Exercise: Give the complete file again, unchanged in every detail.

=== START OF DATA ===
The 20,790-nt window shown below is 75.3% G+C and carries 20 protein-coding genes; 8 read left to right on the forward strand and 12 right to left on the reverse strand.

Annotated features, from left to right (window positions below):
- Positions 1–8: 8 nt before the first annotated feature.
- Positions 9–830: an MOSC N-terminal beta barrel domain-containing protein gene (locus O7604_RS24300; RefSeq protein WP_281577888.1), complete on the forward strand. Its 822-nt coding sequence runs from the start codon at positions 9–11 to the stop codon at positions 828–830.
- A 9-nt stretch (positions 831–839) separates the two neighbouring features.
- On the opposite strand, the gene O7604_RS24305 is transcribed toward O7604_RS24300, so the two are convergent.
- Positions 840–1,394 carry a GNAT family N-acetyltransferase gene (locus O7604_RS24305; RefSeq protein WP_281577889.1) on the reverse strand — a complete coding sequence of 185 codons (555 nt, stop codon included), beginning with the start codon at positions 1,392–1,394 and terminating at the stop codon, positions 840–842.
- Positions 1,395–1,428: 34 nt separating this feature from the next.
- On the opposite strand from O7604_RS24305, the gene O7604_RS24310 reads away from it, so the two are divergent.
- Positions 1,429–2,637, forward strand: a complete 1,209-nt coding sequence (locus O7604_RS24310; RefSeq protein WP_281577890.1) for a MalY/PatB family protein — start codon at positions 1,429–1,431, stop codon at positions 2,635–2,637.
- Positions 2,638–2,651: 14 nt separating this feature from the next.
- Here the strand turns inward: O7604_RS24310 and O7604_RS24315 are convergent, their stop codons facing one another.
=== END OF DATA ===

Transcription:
The 20,790-nt window shown below is 75.3% G+C and carries 20 protein-coding genes; 8 read left to right on the forward strand and 12 right to left on the reverse strand.

Annotated features, from left to right (window positions below):
- Positions 1–8: 8 nt before the first annotated feature.
- Positions 9–830: an MOSC N-terminal beta barrel domain-containing protein gene (locus O7604_RS24300; RefSeq protein WP_281577888.1), complete on the forward strand. Its 822-nt coding sequence runs from the start codon at positions 9–11 to the stop codon at positions 828–830.
- A 9-nt stretch (positions 831–839) separates the two neighbouring features.
- On the opposite strand, the gene O7604_RS24305 is transcribed toward O7604_RS24300, so the two are convergent.
- Positions 840–1,394 carry a GNAT family N-acetyltransferase gene (locus O7604_RS24305; RefSeq protein WP_281577889.1) on the reverse strand — a complete coding sequence of 185 codons (555 nt, stop codon included), beginning with the start codon at positions 1,392–1,394 and terminating at the stop codon, positions 840–842.
- Positions 1,395–1,428: 34 nt separating this feature from the next.
- On the opposite strand from O7604_RS24305, the gene O7604_RS24310 reads away from it, so the two are divergent.
- Positions 1,429–2,637, forward strand: a complete 1,209-nt coding sequence (locus O7604_RS24310; RefSeq protein WP_281577890.1) for a MalY/PatB family protein — start codon at positions 1,429–1,431, stop codon at positions 2,635–2,637.
- Positions 2,638–2,651: 14 nt separating this feature from the next.
- Here the strand turns inward: O7604_RS24310 and O7604_RS24315 are convergent, their stop codons facing one another.